and worldlings, have not, in some form If the lines of Skelton ("* Merry Mar- or other, echoed the sentiment of these garet ''), with which the “Lyra Elegan- lines :tiarum ” fitly opens, quaint with insular | The homely house that harbours quiet rest, mannerism and racy of Chaucer's Eng- The cottage that affords no pride nor care, lish, mark the stagnant condition of our The mean that 'grees with country music best, literature since the impulse imparted to The sweet consort of mirth and music's fare; that master's genius by the dawning Obscured life sets down a type of bliss. of the Renaissance in Italy, the accom- A mind content both crown and kingdom is. panying lines of Surrey (“ The means to The rough strength and unspoilt grace aitain happy Life") and of Wyatt (" The which were so kindly tempered in Ben one he would love ') owe their thoughtful Jonson by the addition of classical culcalm and grave sweetness to the influ-ture, make themselves felt in such lyrics ence of that revival at its noontide, and as “ To Celia ” and “ Charis," more than a closer study of those Italian models one counterpart to which the Editor which were still the criterion of literary might have extracted from “ The Forest" art in Europe. The luxuriant verdure and “ Underwoods.” The conceits of Carew, on the other hand (" Ask me no into the grossest sensualism, his robust more," &c.), seem to betray his infection English instincts, his refined classic culo with the false taste which the “ Euphues” ture, his absorption in the pursuit of inof Lyly has the discredit of introducing dividual pleasure and blindness to the into Elizabethan English. The contem- signs of national distress, he aptly exporary poems of Sir Robert Ayton are ad-emplifies a party whose aspect of moral mirable examples of that purer style and intellectual paradox is its distinguish-. which had arisen with Surrey and was to ing note in history. Of the disastrous culminate with Milton. Their burden defeat which, owing to this instability, of woman's inconstancy and man's self-his party suffered at the hands of the respecting dignity (“ I loved thee once," earnest, strait-laced Puritans, “men of and “1 do confess thou’rt smooth and one idea," Herrick bore his full share. fair") is a favourite theme with the poets Had his political sympathies been less of this period, and marks a reaction pronounced than they were, such an against the exaggerated ideal of woman- amorous bacchanalian priest would never hood, which, among other incidents of have been allowed to hold the cure of the Neo-chivalry, Spenser, Sidney, and souls at Dean Prior while a “painful their fellows had loyally striven to re- preacher of the Word ” could be found store. George Wither's “Shall I, wast- to take his place. To the pressure of ing in despair," which breathes of the poverty consequent upon his superseswriter's ante-Puritan days, is the best- sion and exile in London, we owe the known embodiment of this reactionary publication of his “ Noble Numbers,” a spirit. It is but a mild prelude to the collection exclusively sacred, in 1647, and tone of jovial recklessness and de haut en his “Hesperides," a collection miscellabas gallantry running through the lyrics neously profane, in 1648. It is signifiof Sir John Suckling. No more charac-cant of the writer's character that the teristic vers de société than his “ Careless former opens with his prayer for the DiLover," " Why so pale ? ” “ Out upon it, vine forgiveness of the very I have loved,” “ The Siege," and "Love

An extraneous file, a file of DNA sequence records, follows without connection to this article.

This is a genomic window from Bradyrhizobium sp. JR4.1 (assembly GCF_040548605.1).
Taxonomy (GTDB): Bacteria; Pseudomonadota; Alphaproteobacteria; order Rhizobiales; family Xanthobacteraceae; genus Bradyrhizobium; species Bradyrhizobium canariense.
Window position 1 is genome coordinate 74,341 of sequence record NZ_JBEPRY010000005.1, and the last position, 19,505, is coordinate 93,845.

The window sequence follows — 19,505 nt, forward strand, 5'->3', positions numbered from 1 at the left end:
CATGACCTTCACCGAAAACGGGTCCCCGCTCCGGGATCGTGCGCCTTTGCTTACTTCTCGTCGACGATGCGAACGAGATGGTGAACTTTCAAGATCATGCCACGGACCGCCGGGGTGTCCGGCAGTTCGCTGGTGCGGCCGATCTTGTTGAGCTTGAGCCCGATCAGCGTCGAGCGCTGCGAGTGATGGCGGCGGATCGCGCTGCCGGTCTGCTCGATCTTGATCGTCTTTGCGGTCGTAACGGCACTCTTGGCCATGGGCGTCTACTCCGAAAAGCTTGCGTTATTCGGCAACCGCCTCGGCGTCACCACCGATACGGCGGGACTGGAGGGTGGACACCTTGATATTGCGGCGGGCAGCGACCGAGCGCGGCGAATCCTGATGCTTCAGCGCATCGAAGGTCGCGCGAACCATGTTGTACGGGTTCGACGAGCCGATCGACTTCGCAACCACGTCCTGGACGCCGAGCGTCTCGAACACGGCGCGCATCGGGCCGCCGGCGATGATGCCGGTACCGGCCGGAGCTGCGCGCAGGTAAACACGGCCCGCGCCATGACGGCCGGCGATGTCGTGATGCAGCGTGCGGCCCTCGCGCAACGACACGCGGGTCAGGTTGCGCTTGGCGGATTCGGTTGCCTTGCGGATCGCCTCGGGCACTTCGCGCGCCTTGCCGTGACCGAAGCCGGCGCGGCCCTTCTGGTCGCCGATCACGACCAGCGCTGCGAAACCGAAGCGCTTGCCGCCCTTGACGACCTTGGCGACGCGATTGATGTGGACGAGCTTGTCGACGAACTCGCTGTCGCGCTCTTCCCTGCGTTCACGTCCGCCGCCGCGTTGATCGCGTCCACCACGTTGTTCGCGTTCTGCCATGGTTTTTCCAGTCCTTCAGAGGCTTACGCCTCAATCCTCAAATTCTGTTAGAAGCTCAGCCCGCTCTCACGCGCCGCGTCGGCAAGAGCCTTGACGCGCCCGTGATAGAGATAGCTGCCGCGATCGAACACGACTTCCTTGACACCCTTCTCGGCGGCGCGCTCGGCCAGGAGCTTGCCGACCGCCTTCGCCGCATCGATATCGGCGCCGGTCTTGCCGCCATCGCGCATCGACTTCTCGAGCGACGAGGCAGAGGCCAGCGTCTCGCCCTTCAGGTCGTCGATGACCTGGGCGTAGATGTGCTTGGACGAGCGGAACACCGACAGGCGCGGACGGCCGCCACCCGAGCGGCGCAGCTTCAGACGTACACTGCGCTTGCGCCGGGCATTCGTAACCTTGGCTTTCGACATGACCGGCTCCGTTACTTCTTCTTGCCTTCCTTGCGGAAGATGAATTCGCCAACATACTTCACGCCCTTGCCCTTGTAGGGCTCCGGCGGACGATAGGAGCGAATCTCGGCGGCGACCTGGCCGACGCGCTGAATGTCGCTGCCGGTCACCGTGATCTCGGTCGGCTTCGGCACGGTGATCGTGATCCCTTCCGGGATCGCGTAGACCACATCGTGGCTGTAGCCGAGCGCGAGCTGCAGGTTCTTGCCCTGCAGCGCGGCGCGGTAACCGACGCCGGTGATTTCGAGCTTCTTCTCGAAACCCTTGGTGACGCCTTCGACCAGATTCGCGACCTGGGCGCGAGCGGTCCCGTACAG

unbaptized rhymes and Debt," are to be found in the lan- Writ in my wild unhallowed times, guage. The opening verse of the latter,